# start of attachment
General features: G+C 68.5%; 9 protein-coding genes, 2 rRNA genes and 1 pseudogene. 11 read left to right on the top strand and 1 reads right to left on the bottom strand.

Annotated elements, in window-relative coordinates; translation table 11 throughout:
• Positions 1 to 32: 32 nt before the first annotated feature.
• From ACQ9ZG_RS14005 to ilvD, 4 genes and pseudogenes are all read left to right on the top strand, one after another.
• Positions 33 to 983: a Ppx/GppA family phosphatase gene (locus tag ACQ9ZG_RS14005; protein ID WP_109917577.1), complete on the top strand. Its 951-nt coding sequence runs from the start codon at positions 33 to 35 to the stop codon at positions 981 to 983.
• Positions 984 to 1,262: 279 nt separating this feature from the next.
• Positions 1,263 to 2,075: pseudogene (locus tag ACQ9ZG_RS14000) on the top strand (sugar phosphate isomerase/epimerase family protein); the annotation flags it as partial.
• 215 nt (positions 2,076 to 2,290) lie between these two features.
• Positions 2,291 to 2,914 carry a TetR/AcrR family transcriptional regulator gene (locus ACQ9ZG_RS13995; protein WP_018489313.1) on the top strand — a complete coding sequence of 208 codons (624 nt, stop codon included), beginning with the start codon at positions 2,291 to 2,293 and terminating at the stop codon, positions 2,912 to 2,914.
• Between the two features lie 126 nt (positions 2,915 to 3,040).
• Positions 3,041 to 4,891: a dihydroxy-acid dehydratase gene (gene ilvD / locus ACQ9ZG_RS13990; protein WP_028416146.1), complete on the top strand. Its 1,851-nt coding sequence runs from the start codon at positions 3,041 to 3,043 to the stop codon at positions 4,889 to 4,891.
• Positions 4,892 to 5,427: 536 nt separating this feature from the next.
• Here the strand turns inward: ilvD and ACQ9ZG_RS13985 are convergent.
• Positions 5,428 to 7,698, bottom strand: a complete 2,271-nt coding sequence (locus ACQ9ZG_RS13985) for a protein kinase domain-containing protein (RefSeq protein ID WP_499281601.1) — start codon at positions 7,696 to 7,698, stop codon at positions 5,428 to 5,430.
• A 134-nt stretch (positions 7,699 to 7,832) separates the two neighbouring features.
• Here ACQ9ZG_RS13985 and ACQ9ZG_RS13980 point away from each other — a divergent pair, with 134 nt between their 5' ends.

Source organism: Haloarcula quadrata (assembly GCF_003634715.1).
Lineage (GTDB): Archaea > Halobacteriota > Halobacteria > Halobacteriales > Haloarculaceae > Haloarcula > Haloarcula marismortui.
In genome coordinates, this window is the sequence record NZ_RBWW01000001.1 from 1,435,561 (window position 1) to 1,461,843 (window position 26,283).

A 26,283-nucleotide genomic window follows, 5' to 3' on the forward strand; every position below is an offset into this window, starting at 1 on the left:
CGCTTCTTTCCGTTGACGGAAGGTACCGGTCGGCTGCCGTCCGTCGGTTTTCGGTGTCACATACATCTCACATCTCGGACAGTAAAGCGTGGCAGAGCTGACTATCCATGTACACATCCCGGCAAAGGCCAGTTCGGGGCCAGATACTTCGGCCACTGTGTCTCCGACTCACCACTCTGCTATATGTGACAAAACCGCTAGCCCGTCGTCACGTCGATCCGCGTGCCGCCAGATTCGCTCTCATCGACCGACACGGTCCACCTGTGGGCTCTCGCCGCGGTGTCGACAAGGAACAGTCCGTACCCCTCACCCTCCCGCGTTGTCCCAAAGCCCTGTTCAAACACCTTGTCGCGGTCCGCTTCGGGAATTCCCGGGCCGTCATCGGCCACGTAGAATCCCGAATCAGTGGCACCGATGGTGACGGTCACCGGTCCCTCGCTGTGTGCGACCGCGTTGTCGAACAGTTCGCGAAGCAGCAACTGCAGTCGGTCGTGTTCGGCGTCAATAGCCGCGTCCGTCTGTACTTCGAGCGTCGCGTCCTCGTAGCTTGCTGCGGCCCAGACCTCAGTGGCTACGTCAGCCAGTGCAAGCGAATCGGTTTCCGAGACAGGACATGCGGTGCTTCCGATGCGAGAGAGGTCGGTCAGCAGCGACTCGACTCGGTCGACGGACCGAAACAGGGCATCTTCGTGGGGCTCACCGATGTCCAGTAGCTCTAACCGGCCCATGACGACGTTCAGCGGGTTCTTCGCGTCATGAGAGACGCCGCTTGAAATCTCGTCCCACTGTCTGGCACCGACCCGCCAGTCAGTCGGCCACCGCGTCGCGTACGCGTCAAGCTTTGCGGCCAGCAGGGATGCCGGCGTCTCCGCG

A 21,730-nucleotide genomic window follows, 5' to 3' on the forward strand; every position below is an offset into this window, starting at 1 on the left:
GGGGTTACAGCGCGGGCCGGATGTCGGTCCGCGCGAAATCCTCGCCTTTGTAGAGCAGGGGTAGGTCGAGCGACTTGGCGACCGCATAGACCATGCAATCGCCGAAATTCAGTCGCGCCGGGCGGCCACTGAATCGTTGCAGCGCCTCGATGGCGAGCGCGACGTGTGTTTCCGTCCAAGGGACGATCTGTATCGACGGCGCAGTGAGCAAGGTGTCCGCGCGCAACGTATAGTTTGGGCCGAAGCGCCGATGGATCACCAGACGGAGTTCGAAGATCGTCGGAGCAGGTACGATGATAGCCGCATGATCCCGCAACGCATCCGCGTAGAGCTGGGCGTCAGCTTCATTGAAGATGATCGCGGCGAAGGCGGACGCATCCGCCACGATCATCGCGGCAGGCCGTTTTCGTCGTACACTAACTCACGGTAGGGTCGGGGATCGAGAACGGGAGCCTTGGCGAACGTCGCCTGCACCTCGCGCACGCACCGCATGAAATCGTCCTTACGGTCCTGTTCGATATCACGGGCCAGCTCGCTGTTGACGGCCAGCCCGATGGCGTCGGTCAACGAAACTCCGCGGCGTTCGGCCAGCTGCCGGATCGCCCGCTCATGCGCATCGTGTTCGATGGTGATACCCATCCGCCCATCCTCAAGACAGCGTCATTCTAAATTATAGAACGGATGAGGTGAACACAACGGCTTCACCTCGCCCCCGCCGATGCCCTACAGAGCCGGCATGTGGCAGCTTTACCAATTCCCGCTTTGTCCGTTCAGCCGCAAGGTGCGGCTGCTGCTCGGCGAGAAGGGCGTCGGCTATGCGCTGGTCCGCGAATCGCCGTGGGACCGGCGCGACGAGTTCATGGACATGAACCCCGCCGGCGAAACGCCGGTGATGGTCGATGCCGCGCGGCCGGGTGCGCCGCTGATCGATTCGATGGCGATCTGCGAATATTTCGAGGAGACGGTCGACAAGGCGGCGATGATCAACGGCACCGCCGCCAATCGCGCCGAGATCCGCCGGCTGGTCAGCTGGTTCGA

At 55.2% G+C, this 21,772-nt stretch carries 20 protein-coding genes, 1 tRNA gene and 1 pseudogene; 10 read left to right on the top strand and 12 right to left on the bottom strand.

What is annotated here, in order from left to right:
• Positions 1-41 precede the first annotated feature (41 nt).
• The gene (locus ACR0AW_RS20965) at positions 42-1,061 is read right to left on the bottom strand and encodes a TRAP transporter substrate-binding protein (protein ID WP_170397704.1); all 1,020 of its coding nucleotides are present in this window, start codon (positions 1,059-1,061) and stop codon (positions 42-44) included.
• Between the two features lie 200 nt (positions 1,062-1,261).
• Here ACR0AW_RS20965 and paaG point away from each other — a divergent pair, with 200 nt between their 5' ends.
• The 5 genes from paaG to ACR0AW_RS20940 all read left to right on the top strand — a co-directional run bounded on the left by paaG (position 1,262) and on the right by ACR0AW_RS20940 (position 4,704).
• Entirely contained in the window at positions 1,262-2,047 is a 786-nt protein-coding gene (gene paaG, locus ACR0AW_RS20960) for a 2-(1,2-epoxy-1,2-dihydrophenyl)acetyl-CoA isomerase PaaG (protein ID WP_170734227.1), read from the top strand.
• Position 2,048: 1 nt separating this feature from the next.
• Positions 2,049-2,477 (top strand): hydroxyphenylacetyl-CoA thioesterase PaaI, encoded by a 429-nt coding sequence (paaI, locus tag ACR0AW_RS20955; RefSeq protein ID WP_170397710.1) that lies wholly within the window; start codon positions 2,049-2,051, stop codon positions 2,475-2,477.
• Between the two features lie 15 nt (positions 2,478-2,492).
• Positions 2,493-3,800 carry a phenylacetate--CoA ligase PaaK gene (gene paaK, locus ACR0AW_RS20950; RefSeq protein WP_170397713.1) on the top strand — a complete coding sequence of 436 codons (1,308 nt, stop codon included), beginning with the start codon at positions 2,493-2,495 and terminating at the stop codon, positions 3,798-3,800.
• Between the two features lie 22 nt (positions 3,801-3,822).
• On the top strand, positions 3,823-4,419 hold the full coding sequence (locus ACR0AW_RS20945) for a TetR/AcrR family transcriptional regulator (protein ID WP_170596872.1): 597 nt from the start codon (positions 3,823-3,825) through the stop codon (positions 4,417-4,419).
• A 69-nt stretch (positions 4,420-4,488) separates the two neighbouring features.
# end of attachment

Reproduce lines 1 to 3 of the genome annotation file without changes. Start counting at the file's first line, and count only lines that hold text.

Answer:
General features: G+C 68.5%; 9 protein-coding genes, 2 rRNA genes and 1 pseudogene. 11 read left to right on the top strand and 1 reads right to left on the bottom strand.

Annotated elements, in window-relative coordinates; translation table 11 throughout:
• Positions 1 to 32: 32 nt before the first annotated feature.